Apart from The Shining (which King himself disapproved of), and perhaps Misery, the general consensus is that the best film adaptations of Stephen King’s works have been the non-horror entries, The Shawshank Redemption and The Green Milewith many of the others of dubious quality.  Probably the thing It does best to distinguish itself as one of the better entries is a strong sense of atmosphere, and relying more on building creeping tension and unease instead of solely jump scares and gore.  That’s not to say there’s no gore (the opening scene makes it clear the movie has no qualms about dealing out a grisly fate to a small child, and later there’s a Shining-esque moment where a fountain of blood erupts from a sink), but the movie isn’t just about a blood and guts quotient.  In fact, it’s not even just about horror; the emphasis on friendship, and the gang of plucky kids traipsing through the woods brings strong vibes of Stand By Me (one struggle in a cave also recalls a similar scene in The Lost Boys), accentuated by the 1980s setting.  As cheesy as this might sound on paper, ultimately it’s the power of friendship and The Losers presenting a united front that saves the day.  It is of course better-known for a nightmarish child-eating clown, but ultimately it could be argued that Pennywise is a plot device to drive the action, and the bond among The Losers is the true core of the story.   There are elements of humor, largely courtesy of several of the kids’ rapid-fire and often profane one-liners, and a touch of awkward budding romance.  There’s a little more to It than “just” a horror movie (one could make an argument it’s a coming-of-age tale wrapped up in a horror movie gloss).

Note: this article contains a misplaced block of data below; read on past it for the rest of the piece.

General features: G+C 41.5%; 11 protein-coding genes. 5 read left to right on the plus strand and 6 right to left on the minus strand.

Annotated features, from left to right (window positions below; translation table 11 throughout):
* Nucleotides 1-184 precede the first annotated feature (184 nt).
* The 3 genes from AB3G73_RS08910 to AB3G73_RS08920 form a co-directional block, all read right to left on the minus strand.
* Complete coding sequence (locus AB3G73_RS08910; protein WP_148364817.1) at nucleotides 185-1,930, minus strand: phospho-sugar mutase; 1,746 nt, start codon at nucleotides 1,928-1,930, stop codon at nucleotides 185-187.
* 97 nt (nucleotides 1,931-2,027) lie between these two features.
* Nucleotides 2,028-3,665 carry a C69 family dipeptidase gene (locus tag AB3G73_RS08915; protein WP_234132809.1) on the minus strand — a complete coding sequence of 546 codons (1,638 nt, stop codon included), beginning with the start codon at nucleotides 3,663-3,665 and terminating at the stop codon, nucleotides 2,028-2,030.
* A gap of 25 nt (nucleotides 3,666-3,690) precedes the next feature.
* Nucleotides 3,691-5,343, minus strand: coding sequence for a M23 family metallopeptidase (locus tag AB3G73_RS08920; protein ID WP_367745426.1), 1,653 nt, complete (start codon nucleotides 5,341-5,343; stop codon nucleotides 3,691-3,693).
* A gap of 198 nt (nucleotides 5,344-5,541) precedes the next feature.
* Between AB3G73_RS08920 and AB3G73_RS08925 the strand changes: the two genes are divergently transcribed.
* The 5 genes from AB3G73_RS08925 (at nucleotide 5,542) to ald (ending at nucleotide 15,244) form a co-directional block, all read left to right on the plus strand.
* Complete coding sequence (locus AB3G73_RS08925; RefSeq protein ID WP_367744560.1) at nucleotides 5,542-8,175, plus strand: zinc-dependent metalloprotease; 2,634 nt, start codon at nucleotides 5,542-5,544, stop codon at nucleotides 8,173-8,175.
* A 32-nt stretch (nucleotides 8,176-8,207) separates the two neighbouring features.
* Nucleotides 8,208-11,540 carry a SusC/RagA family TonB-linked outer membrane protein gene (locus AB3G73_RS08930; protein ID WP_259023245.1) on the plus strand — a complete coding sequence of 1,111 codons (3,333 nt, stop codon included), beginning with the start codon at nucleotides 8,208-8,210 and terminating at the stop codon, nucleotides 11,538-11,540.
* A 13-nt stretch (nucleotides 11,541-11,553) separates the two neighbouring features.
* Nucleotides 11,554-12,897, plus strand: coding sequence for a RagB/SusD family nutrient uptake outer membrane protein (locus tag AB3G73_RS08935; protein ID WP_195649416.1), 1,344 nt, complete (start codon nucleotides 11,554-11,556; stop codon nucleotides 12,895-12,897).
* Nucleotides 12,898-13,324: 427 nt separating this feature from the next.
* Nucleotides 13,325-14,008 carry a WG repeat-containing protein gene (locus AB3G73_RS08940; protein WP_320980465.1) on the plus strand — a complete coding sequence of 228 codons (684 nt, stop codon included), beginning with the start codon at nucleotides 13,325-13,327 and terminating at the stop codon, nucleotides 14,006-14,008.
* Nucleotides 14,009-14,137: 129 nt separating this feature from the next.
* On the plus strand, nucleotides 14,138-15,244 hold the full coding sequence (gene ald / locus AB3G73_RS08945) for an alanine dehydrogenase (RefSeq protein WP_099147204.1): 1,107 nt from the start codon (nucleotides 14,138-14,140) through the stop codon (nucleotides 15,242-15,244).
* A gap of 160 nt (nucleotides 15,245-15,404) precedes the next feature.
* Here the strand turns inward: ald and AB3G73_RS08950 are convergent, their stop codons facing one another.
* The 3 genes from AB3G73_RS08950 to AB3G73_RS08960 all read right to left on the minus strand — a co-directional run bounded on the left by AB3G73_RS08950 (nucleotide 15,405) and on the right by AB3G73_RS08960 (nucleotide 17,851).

While the movie isn’t a bloodbath (apart from literally being so in the bathroom scene), it serves up its share of disturbing imagery.  As in the novel, while “Pennywise the Dancing Clown” is It’s primary guise, it’s far from the only one, and It also appears in various other forms, including a leper, a headless walking corpse, and a painting come to life, and tormenting Bill by taking the form of his dead little brother Georgie.  And Pennywise himself is not the movie’s only disturbing aspect.  Most of the Losers have cold and distant relationships with their apathetic parents, while Beverly’s father (Steven Bogaert) goes to the opposite extreme of taking inappropriate levels of interest in his daughter (so too does a lecherous pharmacist).  The town is prowled by a gang of violent and sadistic bullies, led by the borderline psychopathic Henry Bowers (Nicholas Hamilton), who has his own abusive father.  Pennywise might be the obvious monster, but the movie takes the time to plant the idea that he’s not the only one, and that “monsters” exist in more banal everyday forms as well.  The general creepiness of the adults contributes to the sense of oppressive unease permeating the seemingly idyllic small town of Derry and adds to the vibe that there is something “off” with almost everyone except The Losers themselves (the novel made it more overt that the adults’ apathy is due to Pennywise’s supernatural influence, but there’s still time to clarify that in Part 2 if the filmmakers so wish).